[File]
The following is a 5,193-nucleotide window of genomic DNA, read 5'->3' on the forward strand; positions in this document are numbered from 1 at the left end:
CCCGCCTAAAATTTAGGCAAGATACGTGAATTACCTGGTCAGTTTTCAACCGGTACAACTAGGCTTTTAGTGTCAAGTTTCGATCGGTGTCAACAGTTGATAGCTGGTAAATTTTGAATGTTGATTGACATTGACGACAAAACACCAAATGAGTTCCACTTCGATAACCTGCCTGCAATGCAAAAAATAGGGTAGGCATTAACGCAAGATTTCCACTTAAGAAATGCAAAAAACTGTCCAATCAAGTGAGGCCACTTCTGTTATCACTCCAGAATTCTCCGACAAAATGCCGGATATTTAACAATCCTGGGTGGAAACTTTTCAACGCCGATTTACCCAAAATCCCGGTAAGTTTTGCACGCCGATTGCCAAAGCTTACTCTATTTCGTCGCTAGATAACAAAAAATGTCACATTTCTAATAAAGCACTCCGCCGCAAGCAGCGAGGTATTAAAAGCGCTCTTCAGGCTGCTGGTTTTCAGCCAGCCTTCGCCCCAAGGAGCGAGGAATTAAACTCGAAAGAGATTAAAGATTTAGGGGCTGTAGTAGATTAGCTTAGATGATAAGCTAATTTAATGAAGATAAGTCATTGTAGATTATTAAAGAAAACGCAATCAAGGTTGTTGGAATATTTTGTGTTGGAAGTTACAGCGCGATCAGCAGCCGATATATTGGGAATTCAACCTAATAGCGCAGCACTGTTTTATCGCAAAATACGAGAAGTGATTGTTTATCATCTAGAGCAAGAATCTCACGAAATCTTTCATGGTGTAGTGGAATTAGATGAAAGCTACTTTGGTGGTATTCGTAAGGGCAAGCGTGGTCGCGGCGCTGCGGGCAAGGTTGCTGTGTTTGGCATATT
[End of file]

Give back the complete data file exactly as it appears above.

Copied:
The following is a 5,193-nucleotide window of genomic DNA, read 5'->3' on the forward strand; positions in this document are numbered from 1 at the left end:
CCCGCCTAAAATTTAGGCAAGATACGTGAATTACCTGGTCAGTTTTCAACCGGTACAACTAGGCTTTTAGTGTCAAGTTTCGATCGGTGTCAACAGTTGATAGCTGGTAAATTTTGAATGTTGATTGACATTGACGACAAAACACCAAATGAGTTCCACTTCGATAACCTGCCTGCAATGCAAAAAATAGGGTAGGCATTAACGCAAGATTTCCACTTAAGAAATGCAAAAAACTGTCCAATCAAGTGAGGCCACTTCTGTTATCACTCCAGAATTCTCCGACAAAATGCCGGATATTTAACAATCCTGGGTGGAAACTTTTCAACGCCGATTTACCCAAAATCCCGGTAAGTTTTGCACGCCGATTGCCAAAGCTTACTCTATTTCGTCGCTAGATAACAAAAAATGTCACATTTCTAATAAAGCACTCCGCCGCAAGCAGCGAGGTATTAAAAGCGCTCTTCAGGCTGCTGGTTTTCAGCCAGCCTTCGCCCCAAGGAGCGAGGAATTAAACTCGAAAGAGATTAAAGATTTAGGGGCTGTAGTAGATTAGCTTAGATGATAAGCTAATTTAATGAAGATAAGTCATTGTAGATTATTAAAGAAAACGCAATCAAGGTTGTTGGAATATTTTGTGTTGGAAGTTACAGCGCGATCAGCAGCCGATATATTGGGAATTCAACCTAATAGCGCAGCACTGTTTTATCGCAAAATACGAGAAGTGATTGTTTATCATCTAGAGCAAGAATCTCACGAAATCTTTCATGGTGTAGTGGAATTAGATGAAAGCTACTTTGGTGGTATTCGTAAGGGCAAGCGTGGTCGCGGCGCTGCGGGCAAGGTTGCTGTGTTTGGCATATT